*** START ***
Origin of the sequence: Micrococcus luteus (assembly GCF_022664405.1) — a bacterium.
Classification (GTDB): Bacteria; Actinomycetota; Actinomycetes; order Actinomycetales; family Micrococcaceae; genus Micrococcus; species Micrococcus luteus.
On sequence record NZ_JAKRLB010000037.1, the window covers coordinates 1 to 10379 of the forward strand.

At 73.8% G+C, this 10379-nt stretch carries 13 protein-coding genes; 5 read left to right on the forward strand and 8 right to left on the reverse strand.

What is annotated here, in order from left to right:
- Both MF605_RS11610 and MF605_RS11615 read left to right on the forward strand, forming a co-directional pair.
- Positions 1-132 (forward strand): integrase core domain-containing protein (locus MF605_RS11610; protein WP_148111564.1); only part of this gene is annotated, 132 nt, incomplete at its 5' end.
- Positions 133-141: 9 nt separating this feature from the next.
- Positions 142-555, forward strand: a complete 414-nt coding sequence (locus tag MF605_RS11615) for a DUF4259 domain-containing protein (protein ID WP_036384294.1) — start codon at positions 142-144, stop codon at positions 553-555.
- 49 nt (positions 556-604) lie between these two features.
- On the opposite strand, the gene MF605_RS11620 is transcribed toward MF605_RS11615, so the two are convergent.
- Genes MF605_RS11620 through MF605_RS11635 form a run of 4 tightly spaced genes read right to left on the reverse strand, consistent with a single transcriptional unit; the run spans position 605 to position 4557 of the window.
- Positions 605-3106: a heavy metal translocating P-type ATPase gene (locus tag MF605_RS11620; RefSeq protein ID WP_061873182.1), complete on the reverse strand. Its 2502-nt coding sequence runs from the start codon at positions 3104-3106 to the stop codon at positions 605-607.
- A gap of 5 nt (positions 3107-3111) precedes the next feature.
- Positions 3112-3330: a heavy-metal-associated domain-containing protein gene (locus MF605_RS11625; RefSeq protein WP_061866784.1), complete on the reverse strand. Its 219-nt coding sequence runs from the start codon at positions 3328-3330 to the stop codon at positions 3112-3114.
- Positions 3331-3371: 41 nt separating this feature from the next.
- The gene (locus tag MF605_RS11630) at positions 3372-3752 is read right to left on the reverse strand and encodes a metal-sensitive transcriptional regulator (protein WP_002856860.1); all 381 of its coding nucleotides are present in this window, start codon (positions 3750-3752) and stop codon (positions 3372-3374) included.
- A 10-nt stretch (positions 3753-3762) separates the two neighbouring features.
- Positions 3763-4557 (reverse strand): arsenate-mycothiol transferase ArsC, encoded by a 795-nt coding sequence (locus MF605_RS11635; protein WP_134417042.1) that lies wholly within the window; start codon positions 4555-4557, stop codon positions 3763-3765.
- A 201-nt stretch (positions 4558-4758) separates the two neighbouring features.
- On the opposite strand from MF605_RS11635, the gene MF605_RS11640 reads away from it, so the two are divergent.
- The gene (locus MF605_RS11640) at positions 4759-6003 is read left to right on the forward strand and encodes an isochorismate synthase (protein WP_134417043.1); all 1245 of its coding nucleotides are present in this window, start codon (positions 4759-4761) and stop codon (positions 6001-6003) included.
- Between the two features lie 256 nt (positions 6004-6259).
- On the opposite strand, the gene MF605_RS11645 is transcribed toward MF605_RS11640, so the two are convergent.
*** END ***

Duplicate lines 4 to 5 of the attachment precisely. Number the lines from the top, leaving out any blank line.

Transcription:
At 73.8% G+C, this 10379-nt stretch carries 13 protein-coding genes; 5 read left to right on the forward strand and 8 right to left on the reverse strand.

What is annotated here, in order from left to right: